‘Flying isn’t particularly dangerous. It’s crashing that’s dangerous…’*
Helicopters maintain a precarious equilibrium when they are in the air – and it’s the most beautiful thing to look at when it works... when one of the elements that comprise this equilibrium changes it has an impact on all the other elements and either something changes (altitude, pitch, direction, speed) or you need to compensate to maintain the status quo or to make the entire system work more effectively. However, when just one thing goes disastrously wrong, the whole thing just comes crashing down. So, where am I going with this and why are helicopter crashes just like interior design? I’ll start at the beginning…
My husband and I are in the process of deciding whether to embark on a total refurbishment of our home – finally!!! So, as you might imagine, we are currently debating the upheaval this will potentially cause (particularly for our very large and stupid dog and our very large and eccentric cat), working out whether we have sufficient funds in the coffers to do the work and, ultimately, deciding whether we should move out of our home while the works are taking place.
Now, given that my husband is going to be my client on this project (and I suspect he may be a very demanding client), I think it is important that we decide early (i.e. before we commence work) what our priorities are in terms of cost, time and quality. This is where I was going with the helicopter bit. Bear with me.
So, as you might imagine;
The time refers to the amount of time available to complete a project
The cost refers to the budgeted amount available to fund all aspects of the project
The quality refers to the quality of the final build and finish
I have seen several projects where the client has not fully appreciated the significant interrelationship between these three fundamental elements of a project and therefore makes decisions relating to one without appreciating the consequential impact on the other two. The time cost quality triangle is a useful concept to bear in mind throughout your build and you’ll find that, once you are aware of it, it will pop into your head in all sorts of situations – because it illustrates in a very simple and practical way the inherent tradeoffs in any project.
|(Image from oneresult.co.uk)|
This triangle illustrates the fact that the three fundamental elements of a project are interrelated (one side of the triangle cannot be changed without impacting the others) and it is not possible to optimize all three – one will always suffer. In other words, you have three options;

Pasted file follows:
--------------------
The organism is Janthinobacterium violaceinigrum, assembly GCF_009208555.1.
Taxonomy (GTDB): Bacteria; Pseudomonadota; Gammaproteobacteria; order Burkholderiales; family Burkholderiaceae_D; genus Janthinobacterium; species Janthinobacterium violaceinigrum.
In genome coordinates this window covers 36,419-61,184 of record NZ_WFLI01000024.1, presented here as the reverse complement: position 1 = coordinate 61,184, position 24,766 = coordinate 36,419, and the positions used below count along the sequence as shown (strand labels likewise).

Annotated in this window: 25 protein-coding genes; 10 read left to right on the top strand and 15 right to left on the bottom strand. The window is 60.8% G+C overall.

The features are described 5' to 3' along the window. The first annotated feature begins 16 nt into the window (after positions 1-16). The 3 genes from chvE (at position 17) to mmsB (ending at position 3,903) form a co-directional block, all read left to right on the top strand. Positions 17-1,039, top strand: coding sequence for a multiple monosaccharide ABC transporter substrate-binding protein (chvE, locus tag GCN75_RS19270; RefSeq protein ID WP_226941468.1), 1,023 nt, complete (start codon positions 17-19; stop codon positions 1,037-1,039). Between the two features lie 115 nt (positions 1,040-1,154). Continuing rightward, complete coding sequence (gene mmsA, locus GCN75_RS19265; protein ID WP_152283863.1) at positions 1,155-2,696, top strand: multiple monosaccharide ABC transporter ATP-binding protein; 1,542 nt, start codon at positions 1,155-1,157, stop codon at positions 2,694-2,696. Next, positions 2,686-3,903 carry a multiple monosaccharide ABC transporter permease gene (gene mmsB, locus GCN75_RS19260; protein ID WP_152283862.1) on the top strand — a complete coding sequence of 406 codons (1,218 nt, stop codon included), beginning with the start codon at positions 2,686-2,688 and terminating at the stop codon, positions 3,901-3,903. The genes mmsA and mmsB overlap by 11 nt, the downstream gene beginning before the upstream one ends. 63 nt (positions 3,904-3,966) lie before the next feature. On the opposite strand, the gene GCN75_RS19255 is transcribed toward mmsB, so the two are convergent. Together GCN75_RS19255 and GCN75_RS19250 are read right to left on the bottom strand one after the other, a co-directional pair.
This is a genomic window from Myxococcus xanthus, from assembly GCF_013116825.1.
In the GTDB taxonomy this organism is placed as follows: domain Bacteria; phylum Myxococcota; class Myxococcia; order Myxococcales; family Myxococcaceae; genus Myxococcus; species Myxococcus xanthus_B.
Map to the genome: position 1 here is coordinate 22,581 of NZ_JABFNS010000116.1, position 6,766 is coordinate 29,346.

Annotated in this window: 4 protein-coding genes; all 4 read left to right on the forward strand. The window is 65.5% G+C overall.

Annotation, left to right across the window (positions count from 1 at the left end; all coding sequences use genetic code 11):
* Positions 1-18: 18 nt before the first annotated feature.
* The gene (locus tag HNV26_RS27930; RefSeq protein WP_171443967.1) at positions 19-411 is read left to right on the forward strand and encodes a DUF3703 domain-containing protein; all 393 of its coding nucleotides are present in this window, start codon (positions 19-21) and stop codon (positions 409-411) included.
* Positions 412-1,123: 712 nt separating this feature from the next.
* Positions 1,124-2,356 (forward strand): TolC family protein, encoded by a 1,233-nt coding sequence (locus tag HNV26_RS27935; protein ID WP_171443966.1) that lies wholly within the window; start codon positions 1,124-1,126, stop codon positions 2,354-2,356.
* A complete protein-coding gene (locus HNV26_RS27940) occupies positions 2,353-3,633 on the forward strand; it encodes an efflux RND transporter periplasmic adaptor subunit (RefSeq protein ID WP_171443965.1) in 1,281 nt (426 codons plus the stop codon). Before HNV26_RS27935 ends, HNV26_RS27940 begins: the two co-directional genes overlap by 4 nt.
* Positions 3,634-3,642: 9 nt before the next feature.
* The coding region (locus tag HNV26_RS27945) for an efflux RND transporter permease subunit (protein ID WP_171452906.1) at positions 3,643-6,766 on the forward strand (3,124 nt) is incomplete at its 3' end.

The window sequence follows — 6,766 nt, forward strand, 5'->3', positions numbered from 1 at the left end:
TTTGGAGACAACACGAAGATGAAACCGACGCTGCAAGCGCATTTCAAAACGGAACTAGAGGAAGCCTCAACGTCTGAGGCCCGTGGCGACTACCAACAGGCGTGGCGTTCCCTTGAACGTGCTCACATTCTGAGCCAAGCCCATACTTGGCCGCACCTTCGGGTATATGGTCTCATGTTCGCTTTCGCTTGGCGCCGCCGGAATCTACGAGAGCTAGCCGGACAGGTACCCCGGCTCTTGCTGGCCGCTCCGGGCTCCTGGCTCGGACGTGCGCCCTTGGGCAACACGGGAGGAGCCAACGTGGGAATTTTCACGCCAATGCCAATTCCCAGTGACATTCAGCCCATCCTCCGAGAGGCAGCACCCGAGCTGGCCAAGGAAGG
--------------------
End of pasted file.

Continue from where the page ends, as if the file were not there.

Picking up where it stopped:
1. Design something quickly and to a high standard, but then it will not be cheap
2. Design something quickly and cheaply, but it will not be of a high quality
3. Design something with high quality and cheaply, but it will take a long time to either manufacture or install
It is generally accepted that it is only possible to achieve two of the elements at the same time, so you can have a high quality build and you can get it done quickly but it is going to cost you more. Ask any builder (and always add at least 50% on to the time estimated to complete the work – builders operate very naturally, yet consistently in their own space time continuum).
The triangle also works on the principle that as more emphasis is placed on one element less is placed on the others. These constraints are often competing, as a tight timeline typically means increased cost and reduced quality, a tight budget could mean increased time and reduced quality and increased quality typically means increased time and increased cost.
Pinning down your key objectives in relation to each of these elements is absolutely essential for the planning phase of a project. By having these opportunities, constraints and compromises/tradeoffs in mind during the course of a project it allows for better project decisions and will ensure alignment between the build team and the client.
Having said all the above, I personally think that instead of viewing the time, quality, cost triangle as a straight jacket that constrains a build, the best projects are those where the project manager not only uses one or more of the axes to shift the emphasis of the project, but juggles all three like hot potatoes and makes decisions every single day to manage the trade offs and the precarious balance that must be maintained to deliver the project successfully… time vs. quality vs. cost.
So, during the course of this weekend, my husband and I will be defining and agreeing the priorities for our build - fingers crossed his priorities are the same as mine…
*Helicopter pilot that my hubby flew with. Name unknown. Now deceased. RIP…